Now builders like Bryan Fuller of Fuller Moto, Revival Cycles, and others have built beautiful machines which harken back to the hub-centered glory days of the Majestic. Builders such as Stellan Egeland used a hopped-up 1200 boxer engine from a BMW HP2 Sport. He also added his own hub-center steering setup from ISR to a frame he made from a 2391 steel tube. The ISR kit is a thing to behold.

Revival’s ‘The Six,’ which features a ballsy Honda CBX motor, is another take on the hub-steer geometry. It was commissioned by museum owner and bike collector Bobby Haas for his Haas Moto Museum in Dallas and made by Revival’s Alan Stulberg and his crew.

Stulberg said the commission was aimed at paying homage to the Art Deco classic Majestic and added that he and the team became “obsessed with its design language and flow” since they first saw the bike at the Barber Museum.

Hub steering systems don’t dive as much under braking and hard cornering as do conventional telescopic fork setups. They push braking forces back into the chassis more efficiently rather than transferring immense bending forces to a pair of upright forks. The ride experience is exceptional as braking performance throughout corners is greatly enhanced.

It works like this: A wheel hub pitches back and forth on a central pivot and is supported by two large steering arms actuated by handlebars. The handlebars connect to the front steering and swingarm using complex linkages. A fixed arm connects a pull-and-push rod on either side of the hub-center to help steer the bike. The geometry also includes a second pair of static rods to ensure the axle stays level with the bike’s mass.

While hub steering has a number of clear advantages, its downfall is that it is considerably more expensive to manufacture and maintain and requires exceptionally experienced mechanics to tune and repair.

But it does look good, works more efficiently from an engineering standpoint, and directly addresses the most important factor in the motorcycling experience: braking.

The Majestic – Artistic Design from the 1920s
from https://www.odd-bike.com

While the engineering of the Majestic might have been relatively conventional, what was unprecedented was the styling, the hallmark of the Majestic to this day.

All the oily bits were fully enclosed under louvered panels, with partially enclosed fenders covering the wheels at both ends. The rider was completely isolated from the grime and muck of the running gear and powertrain, perched upon a sprung saddle and controlling the machine via levers and bars that poke through the all-encompassing body.

Presented in 1929, the prototype Majestic (which was reported as Roy’s personal machine) featured an air-cooled 1000cc longitudinal four-cylinder engine from a 1927-28 Cleveland 4-61. This would not remain for production, however.

While at least two Majestics were built with a 750cc JAP V-twin (arranged, like a much later Moto-Guzzi , with the Vee transverse and the heads poking through the bodywork) and records note that JAP singles, a Chaise Four, and at least one Gnome et Rhone flat twin were also employed, the majority of production machines coming out of Chartenay featured air-cooled Chaise engines.

These were overhead valve singles featuring unit two or three-speed gearboxes operated by hand-shift, available in 350cc and 500cc displacements. Distinctive for their single pushrod tube that resembles a bevel tower (but contains a pair of tightly-spaced parallel pushrods) and external bacon-slicer flywheel, these powerplants were a favourite of French manufacturers during the interwar period and were used by a variety of marques in lieu of producing their own engines.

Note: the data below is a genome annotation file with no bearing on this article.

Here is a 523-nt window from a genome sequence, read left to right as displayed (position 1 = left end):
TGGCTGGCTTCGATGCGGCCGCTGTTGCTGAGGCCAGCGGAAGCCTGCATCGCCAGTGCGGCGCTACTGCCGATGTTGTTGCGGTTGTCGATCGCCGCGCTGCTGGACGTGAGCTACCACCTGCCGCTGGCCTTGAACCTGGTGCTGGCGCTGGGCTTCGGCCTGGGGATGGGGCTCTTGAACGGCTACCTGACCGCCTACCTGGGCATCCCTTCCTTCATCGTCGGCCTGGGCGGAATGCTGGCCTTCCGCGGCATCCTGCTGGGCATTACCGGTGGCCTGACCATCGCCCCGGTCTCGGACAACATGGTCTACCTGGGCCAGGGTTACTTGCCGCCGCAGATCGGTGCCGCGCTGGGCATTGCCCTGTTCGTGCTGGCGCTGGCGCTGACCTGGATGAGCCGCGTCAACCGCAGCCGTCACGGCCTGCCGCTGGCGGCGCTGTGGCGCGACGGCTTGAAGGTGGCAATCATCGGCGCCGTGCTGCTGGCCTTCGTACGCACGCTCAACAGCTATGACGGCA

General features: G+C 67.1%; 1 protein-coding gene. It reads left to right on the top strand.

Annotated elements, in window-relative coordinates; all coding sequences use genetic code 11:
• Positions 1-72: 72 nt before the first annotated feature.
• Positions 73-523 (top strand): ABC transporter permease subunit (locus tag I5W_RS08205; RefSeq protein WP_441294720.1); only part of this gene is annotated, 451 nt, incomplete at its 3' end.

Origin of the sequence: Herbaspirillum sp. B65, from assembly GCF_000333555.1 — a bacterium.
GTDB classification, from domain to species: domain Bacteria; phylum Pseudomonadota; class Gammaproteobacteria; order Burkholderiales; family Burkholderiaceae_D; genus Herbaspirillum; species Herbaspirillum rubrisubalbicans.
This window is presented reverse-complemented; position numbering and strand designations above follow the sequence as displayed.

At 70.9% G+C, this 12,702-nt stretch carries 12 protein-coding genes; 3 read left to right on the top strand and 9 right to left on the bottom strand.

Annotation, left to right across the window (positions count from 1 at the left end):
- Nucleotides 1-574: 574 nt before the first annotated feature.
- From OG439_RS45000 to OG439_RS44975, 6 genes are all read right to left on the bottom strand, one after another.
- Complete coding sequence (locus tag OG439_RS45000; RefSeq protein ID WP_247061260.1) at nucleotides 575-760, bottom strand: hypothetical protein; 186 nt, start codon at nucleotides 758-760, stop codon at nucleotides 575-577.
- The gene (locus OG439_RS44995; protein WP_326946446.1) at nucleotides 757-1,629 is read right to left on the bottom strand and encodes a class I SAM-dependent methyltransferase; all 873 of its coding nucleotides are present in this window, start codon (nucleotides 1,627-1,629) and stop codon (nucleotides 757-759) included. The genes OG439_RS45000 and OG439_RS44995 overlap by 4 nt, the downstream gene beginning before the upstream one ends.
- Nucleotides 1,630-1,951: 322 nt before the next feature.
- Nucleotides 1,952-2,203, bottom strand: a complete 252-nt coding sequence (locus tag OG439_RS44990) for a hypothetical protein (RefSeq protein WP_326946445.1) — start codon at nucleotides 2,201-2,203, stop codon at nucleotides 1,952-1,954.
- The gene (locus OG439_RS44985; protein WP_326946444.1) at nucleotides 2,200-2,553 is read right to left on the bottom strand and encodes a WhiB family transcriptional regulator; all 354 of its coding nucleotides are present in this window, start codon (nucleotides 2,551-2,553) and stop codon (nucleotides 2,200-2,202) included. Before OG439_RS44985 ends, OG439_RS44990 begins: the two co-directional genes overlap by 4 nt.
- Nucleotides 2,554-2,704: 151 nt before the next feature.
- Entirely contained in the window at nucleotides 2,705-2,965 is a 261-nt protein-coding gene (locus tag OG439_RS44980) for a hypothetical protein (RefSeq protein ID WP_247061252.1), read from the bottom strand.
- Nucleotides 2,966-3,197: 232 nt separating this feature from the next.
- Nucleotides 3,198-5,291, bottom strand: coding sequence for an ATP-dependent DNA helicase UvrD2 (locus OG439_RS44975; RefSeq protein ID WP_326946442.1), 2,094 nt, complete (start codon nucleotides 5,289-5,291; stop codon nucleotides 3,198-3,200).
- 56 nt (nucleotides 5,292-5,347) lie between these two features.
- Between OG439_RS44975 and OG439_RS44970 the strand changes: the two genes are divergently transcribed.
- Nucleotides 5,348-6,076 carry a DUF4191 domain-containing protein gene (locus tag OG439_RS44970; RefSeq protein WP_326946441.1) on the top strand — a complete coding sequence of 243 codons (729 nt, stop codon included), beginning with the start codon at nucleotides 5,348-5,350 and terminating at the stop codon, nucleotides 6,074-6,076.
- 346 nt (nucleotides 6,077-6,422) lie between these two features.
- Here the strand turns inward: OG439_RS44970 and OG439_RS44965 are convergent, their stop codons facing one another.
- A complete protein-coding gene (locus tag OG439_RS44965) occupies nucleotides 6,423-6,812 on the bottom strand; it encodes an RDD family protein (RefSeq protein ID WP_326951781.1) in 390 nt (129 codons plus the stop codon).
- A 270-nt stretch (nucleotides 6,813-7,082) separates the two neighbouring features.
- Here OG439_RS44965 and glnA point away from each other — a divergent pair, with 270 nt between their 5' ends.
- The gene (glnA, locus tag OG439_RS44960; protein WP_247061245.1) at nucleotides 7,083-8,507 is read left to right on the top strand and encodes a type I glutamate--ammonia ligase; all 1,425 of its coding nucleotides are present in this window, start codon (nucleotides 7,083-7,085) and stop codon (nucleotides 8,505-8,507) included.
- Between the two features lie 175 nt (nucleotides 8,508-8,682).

The base price of the Majestic was 5200 Francs for a 350 with chain final drive; an extra 500 Francs netted you optional shaft drive.

An additional option that is rarely seen on surviving examples was a fine “craquelure” paint option that was applied by skilled artisans. It involves a process of deliberately screwing up the paint job in the most controlled and flawless way possible, applying a contrasting top coat over a base using incompatible paints that will cause the top coat to crack in a uniform fashion, something like a well-aged oil painting or antique piece of furniture.

The result is spectacular – and perhaps a bit tacky, giving the machine the appearance of a lizard skin handbag. (Maybe a later Rock Star would have loved to ride it as the “The Lizard King” ? )

The Majestic was impeccably stable at higher speeds compared to the other motorcycles of that era.

It was also agile and light footed in a way that similar machines, like the Ner-A-Car, were not.

The relatively low weight, around 350 pounds, carried with a very low centre of gravity made for tidy handling that was more than up to the meagre output offered by the powerplants.

Majestic was targeting a clientele that didn’t really exist: the gentlemanly rider who might desire a superior (read: expensive) machine as a stablemate to their elegant automobiles.

Georges Roy’s previous design produced under the name “New Motorcycle”

Georges Roy’s earlier 1927 brand called New Motorcycle was a far better barometer of things to come, predicting the style and design of machines that would emerge during the 1930s and beyond. The Majestic has far less impact and was more of a curiosity than predictor of trends to come.

Georges Roy’s brilliance as a designer is unquestionable, and deserves more praise than he ever earned during his lifetime.

Majestic is a little bit of elegance floating on the sea of staid machines that clutter up the history books.

Georges Roy was a French industrialist and engineer born in 1888 who achieved success in the textile business – specifically in knitting and sewing equipment. He was, however, an early adopter of motorcycling at the turn of the 20th Century – reportedly his first machine was a Werner, a Parisian machine that introduced the term “Motocyclette” in 1897.